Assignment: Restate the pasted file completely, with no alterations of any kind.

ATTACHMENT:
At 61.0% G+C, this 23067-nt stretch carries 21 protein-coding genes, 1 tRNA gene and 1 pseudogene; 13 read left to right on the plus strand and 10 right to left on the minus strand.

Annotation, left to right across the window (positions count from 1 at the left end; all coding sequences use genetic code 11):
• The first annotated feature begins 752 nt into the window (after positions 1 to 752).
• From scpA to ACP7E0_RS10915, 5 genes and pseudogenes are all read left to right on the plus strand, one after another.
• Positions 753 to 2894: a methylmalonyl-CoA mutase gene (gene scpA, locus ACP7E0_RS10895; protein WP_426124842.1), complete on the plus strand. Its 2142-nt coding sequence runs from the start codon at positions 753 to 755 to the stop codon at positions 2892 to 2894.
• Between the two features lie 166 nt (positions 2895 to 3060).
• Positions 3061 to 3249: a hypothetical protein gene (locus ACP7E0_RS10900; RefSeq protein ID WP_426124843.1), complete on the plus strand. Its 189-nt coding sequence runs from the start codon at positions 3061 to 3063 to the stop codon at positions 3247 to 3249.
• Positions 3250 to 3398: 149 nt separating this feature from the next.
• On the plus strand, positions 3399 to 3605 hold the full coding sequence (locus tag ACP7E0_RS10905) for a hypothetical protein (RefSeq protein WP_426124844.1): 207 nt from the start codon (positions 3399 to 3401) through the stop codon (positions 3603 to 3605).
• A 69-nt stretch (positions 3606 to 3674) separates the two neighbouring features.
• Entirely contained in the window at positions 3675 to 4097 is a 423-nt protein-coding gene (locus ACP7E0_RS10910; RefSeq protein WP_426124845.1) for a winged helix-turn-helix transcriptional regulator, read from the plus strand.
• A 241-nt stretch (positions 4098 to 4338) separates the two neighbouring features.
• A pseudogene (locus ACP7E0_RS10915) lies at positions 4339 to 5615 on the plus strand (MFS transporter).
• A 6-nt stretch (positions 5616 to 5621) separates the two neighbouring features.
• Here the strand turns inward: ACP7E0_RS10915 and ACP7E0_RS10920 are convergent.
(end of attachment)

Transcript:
At 61.0% G+C, this 23067-nt stretch carries 21 protein-coding genes, 1 tRNA gene and 1 pseudogene; 13 read left to right on the plus strand and 10 right to left on the minus strand.

Annotation, left to right across the window (positions count from 1 at the left end; all coding sequences use genetic code 11):
• The first annotated feature begins 752 nt into the window (after positions 1 to 752).
• From scpA to ACP7E0_RS10915, 5 genes and pseudogenes are all read left to right on the plus strand, one after another.
• Positions 753 to 2894: a methylmalonyl-CoA mutase gene (gene scpA, locus ACP7E0_RS10895; protein WP_426124842.1), complete on the plus strand. Its 2142-nt coding sequence runs from the start codon at positions 753 to 755 to the stop codon at positions 2892 to 2894.
• Between the two features lie 166 nt (positions 2895 to 3060).
• Positions 3061 to 3249: a hypothetical protein gene (locus ACP7E0_RS10900; RefSeq protein ID WP_426124843.1), complete on the plus strand. Its 189-nt coding sequence runs from the start codon at positions 3061 to 3063 to the stop codon at positions 3247 to 3249.
• Positions 3250 to 3398: 149 nt separating this feature from the next.
• On the plus strand, positions 3399 to 3605 hold the full coding sequence (locus tag ACP7E0_RS10905) for a hypothetical protein (RefSeq protein WP_426124844.1): 207 nt from the start codon (positions 3399 to 3401) through the stop codon (positions 3603 to 3605).
• A 69-nt stretch (positions 3606 to 3674) separates the two neighbouring features.
• Entirely contained in the window at positions 3675 to 4097 is a 423-nt protein-coding gene (locus ACP7E0_RS10910; RefSeq protein WP_426124845.1) for a winged helix-turn-helix transcriptional regulator, read from the plus strand.
• A 241-nt stretch (positions 4098 to 4338) separates the two neighbouring features.
• A pseudogene (locus ACP7E0_RS10915) lies at positions 4339 to 5615 on the plus strand (MFS transporter).
• A 6-nt stretch (positions 5616 to 5621) separates the two neighbouring features.
• Here the strand turns inward: ACP7E0_RS10915 and ACP7E0_RS10920 are convergent.